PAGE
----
Annie's Law Ohio
When charged with driving while under the influence of drugs or alcohol in Ohio, you could face a license suspension and jail time. In 2017, “Annie’s Law” passed which increased mandatory minimum sentences and broadened the scope of repeat offenders. This law was in response to the death of a woman who had been struck by a drunk driver with multiple OVI convictions. Lawmakers felt it was time to take action.
What Are the Consequences of OVI Today?
Annie’s Law places greater emphasis on how many convictions of impaired driving a person has had within a given period of time, known as a “lookback period.” Before the law was passed, the lookback period was only 6 years, but that has since increased to 10.
If a person is charged with OVI for their first time, they face a mandatory minimum license suspension of 1-5 years. A second-time offender can face up to 7 years without a license, and a third-time offender could spend up to 12 years without legal driving privileges.
The Benefits of Installing an Ignition Interlock Device
Once a person has been convicted of impaired driving, the State of Ohio considers them more of a risk. However, it would be unreasonable to take away a person’s license indefinitely—after all, they need to get to work if they are to pay for their mandatory alcohol education, assessment, and treatment.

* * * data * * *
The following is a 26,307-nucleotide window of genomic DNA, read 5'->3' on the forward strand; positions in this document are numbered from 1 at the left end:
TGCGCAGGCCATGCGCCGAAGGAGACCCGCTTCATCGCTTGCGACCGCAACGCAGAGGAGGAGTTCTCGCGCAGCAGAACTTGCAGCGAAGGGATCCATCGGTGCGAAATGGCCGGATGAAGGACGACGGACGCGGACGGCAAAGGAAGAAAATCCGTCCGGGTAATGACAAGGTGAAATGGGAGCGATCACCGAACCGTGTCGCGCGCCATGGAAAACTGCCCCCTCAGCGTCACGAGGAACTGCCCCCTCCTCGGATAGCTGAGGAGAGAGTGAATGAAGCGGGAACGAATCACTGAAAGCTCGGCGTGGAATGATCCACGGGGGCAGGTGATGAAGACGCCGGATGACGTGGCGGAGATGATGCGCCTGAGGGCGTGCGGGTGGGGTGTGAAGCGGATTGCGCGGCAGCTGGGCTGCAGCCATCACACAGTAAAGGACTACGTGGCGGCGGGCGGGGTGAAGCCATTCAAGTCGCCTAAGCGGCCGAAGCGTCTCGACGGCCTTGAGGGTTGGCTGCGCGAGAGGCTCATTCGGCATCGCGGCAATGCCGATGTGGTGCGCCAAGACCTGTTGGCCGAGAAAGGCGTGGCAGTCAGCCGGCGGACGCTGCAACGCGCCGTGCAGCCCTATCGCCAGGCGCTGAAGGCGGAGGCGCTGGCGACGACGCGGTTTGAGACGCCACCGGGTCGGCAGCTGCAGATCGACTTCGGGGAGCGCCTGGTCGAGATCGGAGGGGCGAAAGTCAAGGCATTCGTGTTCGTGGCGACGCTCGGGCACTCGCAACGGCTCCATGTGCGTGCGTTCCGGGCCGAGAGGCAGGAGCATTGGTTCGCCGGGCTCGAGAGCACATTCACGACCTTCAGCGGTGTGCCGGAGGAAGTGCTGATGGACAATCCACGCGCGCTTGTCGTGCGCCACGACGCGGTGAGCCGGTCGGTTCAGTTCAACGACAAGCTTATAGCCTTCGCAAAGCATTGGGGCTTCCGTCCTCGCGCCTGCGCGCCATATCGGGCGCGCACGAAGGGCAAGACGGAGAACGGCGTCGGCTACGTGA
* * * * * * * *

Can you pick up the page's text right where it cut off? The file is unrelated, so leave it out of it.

For this reason, Courts can order a person who is convicted of OVI to purchase and install an ignition interlock device (IID) in their cars. This device will detect whether or not there is alcohol in their system before allowing the vehicle’s ignition to let the engine start.
With an IID installed, drivers may be able to:
- Continue driving their vehicle without any restrictions
- Reduce any license suspension periods by half
- Avoid jail time
Those who wish to install an IID in their car will have to obtain a special new driver’s license.
Using an IID Lawfully
While Annie’s Law makes it possible to avoid longer license suspensions and any jail time, it comes with some strict rules. Once a person agrees to have an IID installed in their vehicle, the presiding judge may choose to not impose a jail sentence.
However, this can change if:
- A driver tests positive for alcohol when trying to start their vehicle
- The driver has someone else blow into the device for them to circumvent an accurate reading
- The IID is tampered with or altered
- A driver operates a vehicle that does not have an IID installed
Drivers who are found to have violated the terms of their IID installation may have their jail sentences reinstated, putting them at risk of a few days or even a year in jail.
If you have questions about upcoming OVI court proceedings, get help from DiCaudo, Pitchford & Yoder by calling (330) 787-9841 or contacting our team online.